How Private is Your Data in Mental Health Apps?

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The pandemic is challenging our mental health in many ways as life in lockdown continues; while hope is on the horizon as vaccine distribution accelerates, the lingering impacts of COVID-19 will be with us for some time.

Consumer Reports (CR) has been a trusted source of reviews for many years; from cars to appliances, they conduct in-depth product reviews and provide consumers with side-by-side comparisons to aid consumer choice. More recently, CR has also waded into app reviews since more and more people use apps to manage aspects of daily life. What happens to your data in these apps? Is that a concern for you? What if some of these data are sensitive, such as your current mood. What if you share your mental health history? Who else has access to that information?

The digital fingerprint we leave in our daily wake is rightly garnering more attention. Apps that support mental health are ubiquitous on the app store. Consumers have very little to go on when choosing a solution, and often word of mouth generates interest. 

On March 2, CR released a report on privacy in consumer mental health apps. Their findings fall into four categories of recommendations for app companies to consider when developing an app and can act as a guide for consumers when using mental health apps.

  1. Clearly explain how consumer data will be de-identified for use in research and, if identifiable, how consumers can opt-in or out. Given the sensitivity of mental health data, ensuring a consumer’s data is de-identified is very important as savvy analysts could technically take this data and add it to other identifiable data sources and share it with third parties. These digital traces may come back to haunt a consumer if used for nefarious purposes.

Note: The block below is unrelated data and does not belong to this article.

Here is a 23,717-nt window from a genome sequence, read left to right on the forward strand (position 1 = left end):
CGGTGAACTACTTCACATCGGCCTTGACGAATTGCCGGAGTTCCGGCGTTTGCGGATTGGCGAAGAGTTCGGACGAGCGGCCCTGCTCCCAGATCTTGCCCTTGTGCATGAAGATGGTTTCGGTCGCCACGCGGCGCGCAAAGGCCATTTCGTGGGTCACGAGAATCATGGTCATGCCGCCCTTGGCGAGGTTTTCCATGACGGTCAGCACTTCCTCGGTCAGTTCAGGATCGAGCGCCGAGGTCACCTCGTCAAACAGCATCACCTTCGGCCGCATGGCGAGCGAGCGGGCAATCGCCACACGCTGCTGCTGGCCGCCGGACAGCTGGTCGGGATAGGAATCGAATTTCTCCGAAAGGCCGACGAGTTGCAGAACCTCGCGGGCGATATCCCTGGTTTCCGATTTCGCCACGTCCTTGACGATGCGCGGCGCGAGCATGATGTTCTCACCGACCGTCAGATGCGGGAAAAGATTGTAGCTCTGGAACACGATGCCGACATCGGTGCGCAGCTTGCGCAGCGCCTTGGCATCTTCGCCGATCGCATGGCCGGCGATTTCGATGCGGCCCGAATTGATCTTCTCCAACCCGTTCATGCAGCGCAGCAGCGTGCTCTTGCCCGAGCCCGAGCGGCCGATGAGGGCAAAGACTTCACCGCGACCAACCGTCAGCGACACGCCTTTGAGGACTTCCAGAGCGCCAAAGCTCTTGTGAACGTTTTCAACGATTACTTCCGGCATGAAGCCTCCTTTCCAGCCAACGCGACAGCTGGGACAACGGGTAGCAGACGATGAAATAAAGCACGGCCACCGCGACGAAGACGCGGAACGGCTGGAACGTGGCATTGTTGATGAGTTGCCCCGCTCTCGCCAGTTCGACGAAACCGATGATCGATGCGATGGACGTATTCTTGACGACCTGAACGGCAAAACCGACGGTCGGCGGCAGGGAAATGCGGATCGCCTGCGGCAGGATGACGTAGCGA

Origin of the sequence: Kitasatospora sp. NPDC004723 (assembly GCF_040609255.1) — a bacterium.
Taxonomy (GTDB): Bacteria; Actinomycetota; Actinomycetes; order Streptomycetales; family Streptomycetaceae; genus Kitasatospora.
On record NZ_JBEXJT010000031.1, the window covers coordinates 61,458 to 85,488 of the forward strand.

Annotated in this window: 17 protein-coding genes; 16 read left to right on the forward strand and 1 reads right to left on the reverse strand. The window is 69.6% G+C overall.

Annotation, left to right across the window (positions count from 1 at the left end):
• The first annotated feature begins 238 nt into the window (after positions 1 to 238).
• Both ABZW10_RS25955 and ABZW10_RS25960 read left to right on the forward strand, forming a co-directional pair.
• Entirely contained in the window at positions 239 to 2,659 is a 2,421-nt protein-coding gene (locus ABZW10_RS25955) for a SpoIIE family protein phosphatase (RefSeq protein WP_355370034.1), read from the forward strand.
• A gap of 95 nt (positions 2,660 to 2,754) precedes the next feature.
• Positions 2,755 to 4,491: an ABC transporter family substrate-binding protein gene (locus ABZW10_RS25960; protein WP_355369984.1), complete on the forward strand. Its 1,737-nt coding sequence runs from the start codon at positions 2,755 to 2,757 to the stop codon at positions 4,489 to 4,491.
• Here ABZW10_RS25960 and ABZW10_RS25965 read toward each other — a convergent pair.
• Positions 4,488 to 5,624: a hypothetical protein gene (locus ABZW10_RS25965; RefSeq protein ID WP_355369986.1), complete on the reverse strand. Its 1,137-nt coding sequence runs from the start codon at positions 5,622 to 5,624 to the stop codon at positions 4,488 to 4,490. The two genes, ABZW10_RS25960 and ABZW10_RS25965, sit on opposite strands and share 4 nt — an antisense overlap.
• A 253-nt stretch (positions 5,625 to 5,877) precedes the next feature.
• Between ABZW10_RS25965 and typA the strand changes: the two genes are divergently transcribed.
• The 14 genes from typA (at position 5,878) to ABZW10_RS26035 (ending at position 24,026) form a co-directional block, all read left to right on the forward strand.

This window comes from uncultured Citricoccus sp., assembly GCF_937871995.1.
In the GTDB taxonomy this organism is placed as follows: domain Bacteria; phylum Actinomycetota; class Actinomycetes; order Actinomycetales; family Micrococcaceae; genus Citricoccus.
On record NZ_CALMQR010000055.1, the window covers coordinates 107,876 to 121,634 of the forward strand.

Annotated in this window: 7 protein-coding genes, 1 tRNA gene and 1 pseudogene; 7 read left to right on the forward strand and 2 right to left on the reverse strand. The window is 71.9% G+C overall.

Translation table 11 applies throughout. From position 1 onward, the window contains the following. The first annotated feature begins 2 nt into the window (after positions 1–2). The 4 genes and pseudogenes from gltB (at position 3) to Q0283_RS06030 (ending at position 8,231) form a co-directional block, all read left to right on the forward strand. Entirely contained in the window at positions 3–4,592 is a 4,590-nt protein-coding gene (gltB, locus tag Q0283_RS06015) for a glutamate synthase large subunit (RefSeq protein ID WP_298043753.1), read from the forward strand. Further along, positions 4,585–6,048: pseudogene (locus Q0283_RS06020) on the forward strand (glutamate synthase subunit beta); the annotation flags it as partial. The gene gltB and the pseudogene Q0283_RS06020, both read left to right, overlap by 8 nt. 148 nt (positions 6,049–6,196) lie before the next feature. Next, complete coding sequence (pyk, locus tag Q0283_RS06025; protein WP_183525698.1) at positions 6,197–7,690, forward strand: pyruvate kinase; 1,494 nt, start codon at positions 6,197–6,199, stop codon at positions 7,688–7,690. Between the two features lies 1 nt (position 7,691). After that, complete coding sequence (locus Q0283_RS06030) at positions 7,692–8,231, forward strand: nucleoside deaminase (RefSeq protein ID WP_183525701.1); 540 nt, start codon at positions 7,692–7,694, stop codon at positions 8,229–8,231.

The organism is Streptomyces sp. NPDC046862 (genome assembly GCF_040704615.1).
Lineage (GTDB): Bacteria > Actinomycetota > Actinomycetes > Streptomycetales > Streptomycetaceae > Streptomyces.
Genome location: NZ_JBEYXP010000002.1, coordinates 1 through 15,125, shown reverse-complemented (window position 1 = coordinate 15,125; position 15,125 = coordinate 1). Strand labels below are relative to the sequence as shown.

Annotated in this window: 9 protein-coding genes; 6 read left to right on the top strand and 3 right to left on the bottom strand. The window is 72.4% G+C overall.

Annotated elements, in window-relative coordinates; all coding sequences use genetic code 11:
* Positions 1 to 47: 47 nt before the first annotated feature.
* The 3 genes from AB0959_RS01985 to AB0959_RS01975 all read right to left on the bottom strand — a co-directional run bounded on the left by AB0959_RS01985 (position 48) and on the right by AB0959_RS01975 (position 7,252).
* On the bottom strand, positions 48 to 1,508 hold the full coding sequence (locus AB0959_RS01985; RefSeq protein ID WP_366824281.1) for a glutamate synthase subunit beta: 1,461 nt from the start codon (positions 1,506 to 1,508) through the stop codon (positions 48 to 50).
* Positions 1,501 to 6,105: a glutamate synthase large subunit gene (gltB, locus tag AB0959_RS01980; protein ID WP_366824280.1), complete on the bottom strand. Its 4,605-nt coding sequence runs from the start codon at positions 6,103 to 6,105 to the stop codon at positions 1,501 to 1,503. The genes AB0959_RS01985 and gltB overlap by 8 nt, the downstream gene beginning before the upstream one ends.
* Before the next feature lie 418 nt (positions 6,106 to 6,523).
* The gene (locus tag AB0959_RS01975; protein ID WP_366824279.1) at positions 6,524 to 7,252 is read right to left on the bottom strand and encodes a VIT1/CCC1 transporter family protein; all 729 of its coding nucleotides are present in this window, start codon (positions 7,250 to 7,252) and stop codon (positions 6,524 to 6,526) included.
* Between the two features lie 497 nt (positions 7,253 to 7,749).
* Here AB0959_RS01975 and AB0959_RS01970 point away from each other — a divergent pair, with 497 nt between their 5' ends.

2. Clearly explain how you as an app company will use data-in-context so users know what the consequence may be if they choose to share their data. CR recommends that privacy is protected as a default, so this isn’t a massive lift for the end-user. If the choice of how data will be used is presented, it should be clear and concise. 
  3. Follow platform guidelines to protect user’s privacy. Whether an app is in Android or iOS format, CR recommends that app companies develop and configure the data libraries they embed in their solutions are produced and maintained to standard.
  4. Be transparent about additional service providers that receive user data as part of the user experience. Currently, in the US is not a legal requirement to list all service providers who may receive your data from your app’s use. Still, as we advance, it’s prudent for privacy hygiene to inform the consumer about how their data may be shared so they can opt-in or out for those third-party vendors.

As digital health grows in the healthcare space, improved data use, privacy, and transparency will be table stakes for the industry’s health. Data breaches have shaken consumer trust, and there is appropriately higher sensitivity about health data. This CR report shows work to be done to improve transparency and protections in mental health apps. As health systems leverage these tools, there is also tremendous opportunity to evolve and enhance these expectations and standards to safeguard consumers. 

Thanks for reading – Trina

(Opinions are my own)


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